A Worship Peer Learning Group is a small group of 3 to 5 persons involved in leading, planning, or participating in worship in the local church. These groups can be made up of individuals from the same or different churches, meeting in person or electronically, to study and discuss a chosen book on worship. Join with other Worship Leaders/Planners/Pastors in your area, or start a study group with your Worship Planning team or committee at church. Encourage the youth leaders to form or join a group or engage your Adult Education class in a Worship Peer Learning Group study. If you want to be in a group but don't want to lead, let us know - we'll connect you (email address below).
Worship Ministries has chosen two excellent books this year dealing with the pastoral/caring aspects of planning and leading worship. Convening a group consists of 1) invite people to your group, 2) choose one of the books below, 3) let us know how many are in your group and we will provide you with the books for study.
- Caring Worship, Helping Worship Leaders Provide Pastoral Care through the Liturgy, by Howard Vanderwell. This book offers practical insight into planning and leading meaningful worship that is theologically rich and pastoral and caring. Each short chapter ends with discussion questions.
- The Worship Pastor, a Call to Ministry for Worship Leaders and Teams, by Zac Hicks. This book highlights the important role of the worship leader/pastor/planner and offers many opportunities for rich discussion and learning.
Peer Learning Group conveners will be offered a free registration (one per group) to attend the 2019 Symposium on Worship at Calvin College to be held January 24-26, 2019.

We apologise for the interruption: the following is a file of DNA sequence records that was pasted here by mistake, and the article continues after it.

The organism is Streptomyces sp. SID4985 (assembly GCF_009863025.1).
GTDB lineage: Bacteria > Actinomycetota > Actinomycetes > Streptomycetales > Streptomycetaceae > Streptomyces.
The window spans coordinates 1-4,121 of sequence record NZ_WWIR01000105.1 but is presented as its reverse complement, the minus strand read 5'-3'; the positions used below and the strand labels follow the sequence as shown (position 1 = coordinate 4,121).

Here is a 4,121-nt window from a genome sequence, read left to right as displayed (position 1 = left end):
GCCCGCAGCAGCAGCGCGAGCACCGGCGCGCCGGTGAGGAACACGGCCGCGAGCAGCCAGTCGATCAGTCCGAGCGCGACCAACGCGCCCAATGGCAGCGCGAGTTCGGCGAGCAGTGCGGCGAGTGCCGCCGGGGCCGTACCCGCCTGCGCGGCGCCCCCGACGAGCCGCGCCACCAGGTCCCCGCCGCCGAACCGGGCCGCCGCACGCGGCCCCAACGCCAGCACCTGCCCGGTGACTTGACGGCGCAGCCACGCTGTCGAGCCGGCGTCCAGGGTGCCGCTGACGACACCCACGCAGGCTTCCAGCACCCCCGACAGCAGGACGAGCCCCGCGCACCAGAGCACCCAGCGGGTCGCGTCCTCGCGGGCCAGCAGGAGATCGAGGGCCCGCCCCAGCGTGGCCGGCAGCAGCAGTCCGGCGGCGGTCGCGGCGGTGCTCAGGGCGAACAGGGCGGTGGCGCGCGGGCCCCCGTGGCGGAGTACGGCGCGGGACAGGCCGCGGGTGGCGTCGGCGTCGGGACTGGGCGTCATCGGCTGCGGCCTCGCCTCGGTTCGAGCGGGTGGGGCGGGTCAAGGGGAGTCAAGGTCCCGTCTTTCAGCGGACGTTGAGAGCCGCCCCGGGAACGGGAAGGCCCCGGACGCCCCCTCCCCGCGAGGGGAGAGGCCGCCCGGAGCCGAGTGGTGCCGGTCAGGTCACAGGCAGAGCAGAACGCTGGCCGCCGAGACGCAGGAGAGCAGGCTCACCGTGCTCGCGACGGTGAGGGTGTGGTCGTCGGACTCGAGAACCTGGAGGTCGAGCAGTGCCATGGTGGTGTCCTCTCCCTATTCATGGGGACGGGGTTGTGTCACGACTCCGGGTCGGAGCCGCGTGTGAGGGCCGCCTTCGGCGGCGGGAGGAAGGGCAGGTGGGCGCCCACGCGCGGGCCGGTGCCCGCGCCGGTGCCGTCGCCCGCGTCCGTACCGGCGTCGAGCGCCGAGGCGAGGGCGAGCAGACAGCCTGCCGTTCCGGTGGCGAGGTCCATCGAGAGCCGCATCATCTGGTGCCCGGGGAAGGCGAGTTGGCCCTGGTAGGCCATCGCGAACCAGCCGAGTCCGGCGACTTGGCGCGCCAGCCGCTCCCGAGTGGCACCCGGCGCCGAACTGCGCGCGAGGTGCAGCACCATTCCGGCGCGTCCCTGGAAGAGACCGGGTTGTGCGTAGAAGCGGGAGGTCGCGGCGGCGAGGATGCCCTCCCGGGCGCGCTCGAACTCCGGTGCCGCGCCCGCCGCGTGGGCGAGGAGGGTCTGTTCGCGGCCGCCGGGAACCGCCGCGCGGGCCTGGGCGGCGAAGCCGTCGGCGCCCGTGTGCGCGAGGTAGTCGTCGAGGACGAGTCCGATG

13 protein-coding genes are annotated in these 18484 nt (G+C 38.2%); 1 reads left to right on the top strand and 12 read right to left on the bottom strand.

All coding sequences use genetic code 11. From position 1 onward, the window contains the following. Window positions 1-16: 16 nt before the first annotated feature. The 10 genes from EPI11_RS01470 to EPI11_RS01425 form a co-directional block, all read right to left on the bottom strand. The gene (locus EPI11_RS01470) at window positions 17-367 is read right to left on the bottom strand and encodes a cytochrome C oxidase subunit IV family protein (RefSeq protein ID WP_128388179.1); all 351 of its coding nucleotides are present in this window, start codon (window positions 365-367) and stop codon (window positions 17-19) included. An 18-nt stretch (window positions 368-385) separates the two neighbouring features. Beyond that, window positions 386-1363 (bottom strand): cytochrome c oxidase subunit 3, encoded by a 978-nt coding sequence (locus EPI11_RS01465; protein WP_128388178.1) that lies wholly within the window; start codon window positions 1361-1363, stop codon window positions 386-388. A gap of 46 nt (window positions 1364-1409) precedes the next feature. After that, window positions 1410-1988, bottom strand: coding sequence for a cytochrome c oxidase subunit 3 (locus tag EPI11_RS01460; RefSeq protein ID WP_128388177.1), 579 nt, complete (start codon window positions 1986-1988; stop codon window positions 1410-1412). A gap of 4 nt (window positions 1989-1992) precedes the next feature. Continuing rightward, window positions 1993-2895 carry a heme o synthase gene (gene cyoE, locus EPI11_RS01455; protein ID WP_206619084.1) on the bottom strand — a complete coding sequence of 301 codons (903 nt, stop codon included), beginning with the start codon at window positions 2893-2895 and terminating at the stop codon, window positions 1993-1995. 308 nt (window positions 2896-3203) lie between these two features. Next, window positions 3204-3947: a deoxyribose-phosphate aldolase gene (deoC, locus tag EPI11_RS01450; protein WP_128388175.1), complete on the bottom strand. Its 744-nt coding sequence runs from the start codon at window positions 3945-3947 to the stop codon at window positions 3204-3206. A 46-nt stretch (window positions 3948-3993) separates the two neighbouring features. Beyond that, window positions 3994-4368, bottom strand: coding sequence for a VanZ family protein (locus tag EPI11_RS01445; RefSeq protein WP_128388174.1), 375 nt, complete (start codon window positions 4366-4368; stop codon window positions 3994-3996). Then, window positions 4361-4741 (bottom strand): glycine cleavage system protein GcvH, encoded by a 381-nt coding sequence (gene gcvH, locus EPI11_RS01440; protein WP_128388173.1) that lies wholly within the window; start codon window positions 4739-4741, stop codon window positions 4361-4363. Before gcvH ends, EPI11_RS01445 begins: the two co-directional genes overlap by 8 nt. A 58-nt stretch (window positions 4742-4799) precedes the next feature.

Groups will begin forming now. There are two options for starting a group: 1) form a study group beginning in the fall extending through the ministry year, 2) form a group to begin meeting midwinter through late spring. To get started email us at email@example.com or call 877.272.6202.
Comments from former Peer Learning Group participants:
The study over the past 8 months has widely expanded my understanding and appreciation of 'what we're doing' in worship. Our monthly meeting of four individuals, gathered around a small table stimulated excellent conversation and curiosity on this awesome topic of worshipping our awesome God. I realize the more I learn, the more there is to learn.
This book has come at a great time for our core staff team as we have recently hired a new lead pastor, two full-time children’s directors, and a youth director and part-time assistant. I’ve been on staff as worship director for almost 3 years. Our conversations about intergenerational worship have led to deeper discussions about worship in general. We are recognizing the need for a congregational “worship statement”. Answering some of the more central questions about worship here will help us better answer questions about intergenerational worship (and those discussions need to go hand-in-hand in some places). This book has spurred some great discussion for us that I think will benefit our congregation greatly.
We really enjoy getting together because we all understand the frustrations, challenges, and blessings of worship planning. The benefit is making time to do things we otherwise wouldn't do - and getting ideas from other worship experiences — different church settings.
A few things I learned: 1) Worship is about the Trinity — the Holy Spirit enables our worship, Jesus perfects it, and God accepts it; we are simply joining in with what has been happening since the beginning of time. 2) Liturgy means ‘the work of the people’ — our job is to engage and enable people to participate, not to put on a show. The worship leaders are only there to support and supplement the congregation’s voice. The bulk of the worship should be on the congregation’s shoulders.